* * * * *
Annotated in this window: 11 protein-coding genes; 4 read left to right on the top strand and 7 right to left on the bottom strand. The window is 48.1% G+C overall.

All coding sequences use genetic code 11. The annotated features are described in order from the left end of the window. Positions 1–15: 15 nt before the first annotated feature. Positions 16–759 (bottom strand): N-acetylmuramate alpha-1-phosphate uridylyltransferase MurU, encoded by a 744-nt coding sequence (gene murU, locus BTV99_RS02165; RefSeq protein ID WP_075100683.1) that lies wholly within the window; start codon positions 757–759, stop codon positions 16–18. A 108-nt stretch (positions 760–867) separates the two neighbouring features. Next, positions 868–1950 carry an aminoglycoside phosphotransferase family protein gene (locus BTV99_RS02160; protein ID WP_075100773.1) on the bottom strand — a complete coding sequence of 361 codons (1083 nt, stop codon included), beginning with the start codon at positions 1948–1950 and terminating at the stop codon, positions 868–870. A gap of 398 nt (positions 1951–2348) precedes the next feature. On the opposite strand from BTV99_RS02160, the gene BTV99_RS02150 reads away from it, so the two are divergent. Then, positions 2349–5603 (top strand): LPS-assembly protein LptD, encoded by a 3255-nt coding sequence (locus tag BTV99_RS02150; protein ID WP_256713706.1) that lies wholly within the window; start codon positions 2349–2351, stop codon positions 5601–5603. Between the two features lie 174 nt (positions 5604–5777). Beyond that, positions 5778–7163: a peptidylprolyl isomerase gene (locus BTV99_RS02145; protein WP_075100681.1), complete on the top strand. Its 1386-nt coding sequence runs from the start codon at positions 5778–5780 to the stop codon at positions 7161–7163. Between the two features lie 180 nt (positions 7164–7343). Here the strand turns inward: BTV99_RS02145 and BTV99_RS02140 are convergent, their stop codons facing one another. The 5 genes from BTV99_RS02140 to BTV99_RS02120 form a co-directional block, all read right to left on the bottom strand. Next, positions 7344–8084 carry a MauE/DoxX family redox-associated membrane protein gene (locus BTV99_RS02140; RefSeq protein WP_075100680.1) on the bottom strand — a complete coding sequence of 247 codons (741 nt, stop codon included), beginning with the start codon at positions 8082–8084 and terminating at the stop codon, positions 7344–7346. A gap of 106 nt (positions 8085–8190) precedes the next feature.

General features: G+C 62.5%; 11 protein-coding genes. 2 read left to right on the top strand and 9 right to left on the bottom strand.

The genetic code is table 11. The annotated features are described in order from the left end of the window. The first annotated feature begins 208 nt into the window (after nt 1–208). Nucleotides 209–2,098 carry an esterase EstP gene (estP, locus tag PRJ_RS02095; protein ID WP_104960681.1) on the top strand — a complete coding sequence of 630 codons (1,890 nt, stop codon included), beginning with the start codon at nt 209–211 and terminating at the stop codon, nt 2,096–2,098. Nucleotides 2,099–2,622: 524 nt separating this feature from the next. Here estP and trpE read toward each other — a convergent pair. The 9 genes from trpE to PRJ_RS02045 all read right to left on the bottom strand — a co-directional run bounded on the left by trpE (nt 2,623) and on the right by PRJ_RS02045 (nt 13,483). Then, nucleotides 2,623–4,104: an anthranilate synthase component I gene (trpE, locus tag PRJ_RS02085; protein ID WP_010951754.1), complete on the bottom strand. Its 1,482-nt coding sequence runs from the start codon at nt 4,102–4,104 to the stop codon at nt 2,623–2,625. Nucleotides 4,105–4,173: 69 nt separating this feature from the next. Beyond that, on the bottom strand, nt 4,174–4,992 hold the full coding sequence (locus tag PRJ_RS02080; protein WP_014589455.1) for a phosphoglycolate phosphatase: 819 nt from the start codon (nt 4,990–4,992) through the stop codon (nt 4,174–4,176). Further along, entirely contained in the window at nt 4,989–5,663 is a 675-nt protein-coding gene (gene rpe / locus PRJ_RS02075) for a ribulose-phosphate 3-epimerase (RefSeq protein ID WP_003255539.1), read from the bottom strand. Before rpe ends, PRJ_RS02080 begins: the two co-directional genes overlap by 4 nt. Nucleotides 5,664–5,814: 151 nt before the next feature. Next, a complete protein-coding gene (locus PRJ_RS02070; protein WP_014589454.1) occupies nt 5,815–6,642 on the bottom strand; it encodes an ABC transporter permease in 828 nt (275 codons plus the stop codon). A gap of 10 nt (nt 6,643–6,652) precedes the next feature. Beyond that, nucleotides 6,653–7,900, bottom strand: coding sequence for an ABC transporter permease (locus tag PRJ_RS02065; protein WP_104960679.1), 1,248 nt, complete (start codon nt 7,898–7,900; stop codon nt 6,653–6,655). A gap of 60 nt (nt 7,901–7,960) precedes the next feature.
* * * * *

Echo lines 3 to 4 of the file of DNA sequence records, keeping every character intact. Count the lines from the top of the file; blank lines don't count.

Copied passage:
General features: G+C 62.5%; 11 protein-coding genes. 2 read left to right on the top strand and 9 right to left on the bottom strand.

The genetic code is table 11. The annotated features are described in order from the left end of the window. The first annotated feature begins 208 nt into the window (after nt 1–208). Nucleotides 209–2,098 carry an esterase EstP gene (estP, locus tag PRJ_RS02095; protein ID WP_104960681.1) on the top strand — a complete coding sequence of 630 codons (1,890 nt, stop codon included), beginning with the start codon at nt 209–211 and terminating at the stop codon, nt 2,096–2,098. Nucleotides 2,099–2,622: 524 nt separating this feature from the next. Here estP and trpE read toward each other — a convergent pair. The 9 genes from trpE to PRJ_RS02045 all read right to left on the bottom strand — a co-directional run bounded on the left by trpE (nt 2,623) and on the right by PRJ_RS02045 (nt 13,483). Then, nucleotides 2,623–4,104: an anthranilate synthase component I gene (trpE, locus tag PRJ_RS02085; protein ID WP_010951754.1), complete on the bottom strand. Its 1,482-nt coding sequence runs from the start codon at nt 4,102–4,104 to the stop codon at nt 2,623–2,625. Nucleotides 4,105–4,173: 69 nt separating this feature from the next. Beyond that, on the bottom strand, nt 4,174–4,992 hold the full coding sequence (locus tag PRJ_RS02080; protein WP_014589455.1) for a phosphoglycolate phosphatase: 819 nt from the start codon (nt 4,990–4,992) through the stop codon (nt 4,174–4,176). Further along, entirely contained in the window at nt 4,989–5,663 is a 675-nt protein-coding gene (gene rpe / locus PRJ_RS02075) for a ribulose-phosphate 3-epimerase (RefSeq protein ID WP_003255539.1), read from the bottom strand. Before rpe ends, PRJ_RS02080 begins: the two co-directional genes overlap by 4 nt. Nucleotides 5,664–5,814: 151 nt before the next feature. Next, a complete protein-coding gene (locus PRJ_RS02070; protein WP_014589454.1) occupies nt 5,815–6,642 on the bottom strand; it encodes an ABC transporter permease in 828 nt (275 codons plus the stop codon). A gap of 10 nt (nt 6,643–6,652) precedes the next feature. Beyond that, nucleotides 6,653–7,900, bottom strand: coding sequence for an ABC transporter permease (locus tag PRJ_RS02065; protein WP_104960679.1), 1,248 nt, complete (start codon nt 7,898–7,900; stop codon nt 6,653–6,655). A gap of 60 nt (nt 7,901–7,960) precedes the next feature.